Nakhlau Meri Jaan
A certain Nawab once couldn’t “run” for his life, because his servant was not there to slip his feet in his royal juttis. This is what the nawabi Lucknow is famously infamous for! A glorious city where people believe adab and tehzeeb are still alive. Welcome to shiraz-e-hind, the eleventh most populous city of India.
You have probably read much about the famous Tunday ke kebabs which were originally conceived by a “tunda” or a handicapped person, and the mughlai warqi paranthas which is a pure gastronomical bliss.
You may have also heard Lucknow wallahs whine over the inferior quality of chat elsewhere on the planet. I’ve got some news for you; he is right. Makkhan malai is another comparatively less talked about “nemat” that the city is endowed with. The astounding Nihari Kulcha – a staple breakfast meal in the Nawabi era – retains its place of being the quintessential culinary darling, and rightly so.
If you’ve wondered how beautiful Aishwarya Rai looked swooning to Humko humise chura lo in Mohabbatein, here’s another tidbit for you: Lucknow’s chikankari has had a big role to play there. This dream work in threads is peculiar to Lucknow and is loved across countries. Zardozi is another intricate craftwork that produces works of wonder.
It’s not for nothing that a Sham e Awadh is longed for. Ganjing has been a story of its own, an epitome of recreation for generations of Lucknowites, who looked at all the pomp with starry eyes and adorably called it Hasratganj.
The sun sets on a vitrified Gomti. The Roomi Darwaza and picturesque Bada Imambara dot the crimson evening skyline. The Railway Station is also a stunning work of architecture that is studied for its brilliance.
The Hussainabad Clock Tower and Residency give the city its old-world charm. The clustered by-lanes of Aminabad and Chowk where ladies bargain away to glory are where the city thrives. Gadbdjhala and Nakhas are thronged by people day and night. Towards the new city, the mini marine drive and sprawling parks are a sight to behold and enjoy!
The Lucknow Metro is a spectacle, taking thousands from one corner of the city to another. The old Mayfair theatre that was once an English pride is now a premise for newly opened offices. As old inevitably makes way for new, structures are being razed and new ones are being built every day.
We like to call that development- making room for the ever increasing population. The Shaheed Path is lined with apartments that are awaiting occupancy. This generation has seen the luxurious Ikana Cricket Stadium, long sturdy flyovers and huge fancy malls.
It has not seen the peace and openness of a city brimming with Shaistagi and Khuloos. The building of La Martiniere Boys, also known as Constantia is an architectural delight, as also Chhatar Manzil and Lal Baradari which served as courts in the period of Nawab Asaf id Daula. Begum Hazrat Mahal Park was named after the Queen of the Nawab.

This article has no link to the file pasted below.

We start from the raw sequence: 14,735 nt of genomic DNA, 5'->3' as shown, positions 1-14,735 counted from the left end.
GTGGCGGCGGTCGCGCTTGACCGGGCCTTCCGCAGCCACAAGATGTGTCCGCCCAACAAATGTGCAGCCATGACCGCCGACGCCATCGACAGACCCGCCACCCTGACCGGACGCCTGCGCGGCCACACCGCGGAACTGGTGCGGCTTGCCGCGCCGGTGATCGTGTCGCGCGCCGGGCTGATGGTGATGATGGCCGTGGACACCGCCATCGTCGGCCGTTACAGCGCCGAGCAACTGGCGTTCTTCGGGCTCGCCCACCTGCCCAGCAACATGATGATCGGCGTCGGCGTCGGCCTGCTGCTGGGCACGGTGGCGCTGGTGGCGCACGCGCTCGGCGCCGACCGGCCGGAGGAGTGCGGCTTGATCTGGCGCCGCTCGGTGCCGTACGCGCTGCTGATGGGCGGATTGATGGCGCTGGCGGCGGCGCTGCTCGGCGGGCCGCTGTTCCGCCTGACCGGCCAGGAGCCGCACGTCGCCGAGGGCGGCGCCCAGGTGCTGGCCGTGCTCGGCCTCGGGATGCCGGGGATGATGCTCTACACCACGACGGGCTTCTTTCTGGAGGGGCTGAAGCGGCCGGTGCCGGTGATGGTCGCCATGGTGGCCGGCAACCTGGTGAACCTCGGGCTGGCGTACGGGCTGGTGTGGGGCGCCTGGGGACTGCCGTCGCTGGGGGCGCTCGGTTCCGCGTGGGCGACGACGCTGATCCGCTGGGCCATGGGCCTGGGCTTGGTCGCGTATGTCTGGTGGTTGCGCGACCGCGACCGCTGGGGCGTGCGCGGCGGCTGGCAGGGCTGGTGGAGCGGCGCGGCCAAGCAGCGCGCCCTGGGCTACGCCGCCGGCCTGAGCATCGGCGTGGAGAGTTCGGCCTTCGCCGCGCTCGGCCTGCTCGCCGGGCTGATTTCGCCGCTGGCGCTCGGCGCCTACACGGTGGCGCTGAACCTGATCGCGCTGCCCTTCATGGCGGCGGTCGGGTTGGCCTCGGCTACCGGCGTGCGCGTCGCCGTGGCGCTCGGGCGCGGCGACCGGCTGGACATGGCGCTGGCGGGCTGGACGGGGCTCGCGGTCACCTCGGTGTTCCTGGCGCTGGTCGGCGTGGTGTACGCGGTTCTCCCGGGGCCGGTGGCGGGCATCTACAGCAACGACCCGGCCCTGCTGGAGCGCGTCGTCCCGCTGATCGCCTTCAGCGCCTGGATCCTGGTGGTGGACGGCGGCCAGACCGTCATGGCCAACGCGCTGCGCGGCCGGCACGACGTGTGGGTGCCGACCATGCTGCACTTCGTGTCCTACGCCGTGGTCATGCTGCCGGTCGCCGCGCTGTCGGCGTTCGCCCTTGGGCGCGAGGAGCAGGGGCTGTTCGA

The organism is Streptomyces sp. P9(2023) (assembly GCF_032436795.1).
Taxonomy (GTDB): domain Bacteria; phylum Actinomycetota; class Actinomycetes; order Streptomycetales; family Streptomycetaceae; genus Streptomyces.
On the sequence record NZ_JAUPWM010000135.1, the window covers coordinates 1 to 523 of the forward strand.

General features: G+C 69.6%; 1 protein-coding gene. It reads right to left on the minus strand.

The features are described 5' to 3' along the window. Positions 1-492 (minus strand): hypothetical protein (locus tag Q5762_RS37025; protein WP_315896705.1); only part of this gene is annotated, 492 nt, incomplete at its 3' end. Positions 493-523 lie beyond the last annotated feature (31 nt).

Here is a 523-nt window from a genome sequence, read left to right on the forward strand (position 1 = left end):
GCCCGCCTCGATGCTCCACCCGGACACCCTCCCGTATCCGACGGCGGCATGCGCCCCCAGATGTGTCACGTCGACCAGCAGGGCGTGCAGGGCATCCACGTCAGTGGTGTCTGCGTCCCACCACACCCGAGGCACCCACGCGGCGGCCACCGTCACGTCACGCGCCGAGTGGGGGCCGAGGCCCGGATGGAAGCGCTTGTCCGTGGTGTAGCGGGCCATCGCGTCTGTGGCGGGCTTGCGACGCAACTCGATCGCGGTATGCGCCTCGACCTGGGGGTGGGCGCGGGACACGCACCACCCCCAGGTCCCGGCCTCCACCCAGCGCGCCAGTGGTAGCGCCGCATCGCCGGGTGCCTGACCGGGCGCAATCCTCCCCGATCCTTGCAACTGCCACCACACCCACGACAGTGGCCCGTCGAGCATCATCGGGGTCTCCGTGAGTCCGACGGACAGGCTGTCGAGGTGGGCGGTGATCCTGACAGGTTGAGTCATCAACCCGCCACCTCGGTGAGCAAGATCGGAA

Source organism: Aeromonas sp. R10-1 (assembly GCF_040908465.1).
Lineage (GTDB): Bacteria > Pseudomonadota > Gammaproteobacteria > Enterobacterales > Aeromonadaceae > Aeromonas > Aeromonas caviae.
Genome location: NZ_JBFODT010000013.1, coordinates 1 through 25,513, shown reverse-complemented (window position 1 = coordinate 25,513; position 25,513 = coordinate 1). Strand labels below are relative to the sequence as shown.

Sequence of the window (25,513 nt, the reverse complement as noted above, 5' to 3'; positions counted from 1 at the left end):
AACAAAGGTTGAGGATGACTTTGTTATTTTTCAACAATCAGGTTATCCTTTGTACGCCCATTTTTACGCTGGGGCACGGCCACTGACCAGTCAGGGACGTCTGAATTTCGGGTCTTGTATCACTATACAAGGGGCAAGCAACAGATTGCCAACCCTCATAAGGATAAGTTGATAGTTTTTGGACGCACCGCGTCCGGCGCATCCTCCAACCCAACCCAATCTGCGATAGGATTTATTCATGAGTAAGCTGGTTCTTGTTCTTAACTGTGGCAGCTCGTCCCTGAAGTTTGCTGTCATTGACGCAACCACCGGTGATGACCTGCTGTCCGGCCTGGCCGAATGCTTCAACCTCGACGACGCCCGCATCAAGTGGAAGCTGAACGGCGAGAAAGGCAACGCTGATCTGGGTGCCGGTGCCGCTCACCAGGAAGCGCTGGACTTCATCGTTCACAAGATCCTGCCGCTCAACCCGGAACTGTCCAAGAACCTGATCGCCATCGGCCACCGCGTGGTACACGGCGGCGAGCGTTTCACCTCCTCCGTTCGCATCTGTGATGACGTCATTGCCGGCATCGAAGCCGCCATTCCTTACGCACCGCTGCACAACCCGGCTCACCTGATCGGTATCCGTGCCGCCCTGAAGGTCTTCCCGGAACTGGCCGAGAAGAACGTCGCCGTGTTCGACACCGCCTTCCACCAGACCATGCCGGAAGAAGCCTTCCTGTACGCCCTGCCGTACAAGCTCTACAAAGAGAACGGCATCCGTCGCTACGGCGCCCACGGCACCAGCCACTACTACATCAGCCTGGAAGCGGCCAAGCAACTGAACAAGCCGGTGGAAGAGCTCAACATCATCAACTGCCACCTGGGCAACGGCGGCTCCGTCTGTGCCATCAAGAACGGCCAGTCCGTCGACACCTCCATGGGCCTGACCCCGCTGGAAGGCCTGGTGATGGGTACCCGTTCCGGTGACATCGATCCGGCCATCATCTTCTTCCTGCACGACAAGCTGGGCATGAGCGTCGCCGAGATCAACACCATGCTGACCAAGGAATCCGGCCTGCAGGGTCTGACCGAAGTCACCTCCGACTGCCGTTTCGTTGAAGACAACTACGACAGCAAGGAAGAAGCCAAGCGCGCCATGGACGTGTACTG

Sharma’s chai samosa in Lal Bagh still lures thousands every day, but the traffic and humdrum has made the experience comparatively urban. Like all other major cities, Lucknow has witnessed a major upheaval in recent years. Just like the little boy who goes to a big city to become “big”. Though you are proud of who he is today, you always miss those cherubic eyes and wish to see them again!
Much as we all are aping the west, the language here is still that of finesse and courtesy. Even if SRK repeatedly told us to use the epiglottis while saying Khan or Khargosh, you will seldom hear it anywhere else.
Ladies here are demure and full of ada. So when you say “hum”, people look for other people behind you. And when you say “Aap” they just love it. Especially in Mumbai where they hardly form sentences. Or Delhi, where they are so rude that you sometimes want them to shut up!
Mumbai is very impersonal. They just let you be. And, Delhi is way too personal. They just get into you. But Lucknow stays with you. That’s how remarkable it is.
Urdu is still alive and appreciated, and they understand the value of words. As embodied in classic movies such as Pakeezah and Umrao Jaan, Lucknow has a penchant for nazakat and nafasat.
So I went to Mumbai and studied management at Xaviers, and amidst the sound of waves crashing on the shores, I missed my city. I missed the familiar cocoon of childhood and the innocence of adolescence.
Like a lot of Lucknowites, I did my graduation from DU and it was fun. Lucknow was my first love and shall always be. Every time I came back to the city, the Charbagh railway station seemed to wink at me, asking if there was any place as spectacular as this. I just smiled and replied back, “muskuraiye aap Lakhnau me hain”
Besides the nostalgia, the city leaves an indelible mark on your soul. Most travelers settle here and migratory birds somehow find their way back to their nests. The place is such. There are disco lights and there is moonlight. There is bass and there is flute.
The building of my alma mater La Martiniere Girls College brings back an age of frolic and freedom. It brings back a plethora of memories of an era when all you had to worry about was passing the school exam; all other things were magically taken care of.
Every time I visit my city, I tend to sleep better. It’s the homecoming that allows me to relax. But life takes you places and it takes you away from you. Here is a beautiful couplet of Bahadur Shah Zafar, the last Nawab of Lucknow when he was in British captivity in Bengal.
..Yahi tashvish shab o roz hai Bangale me
Lakhnau phir kabhi dikhaye muqaddar mera..
– Bahadur Shah Zafar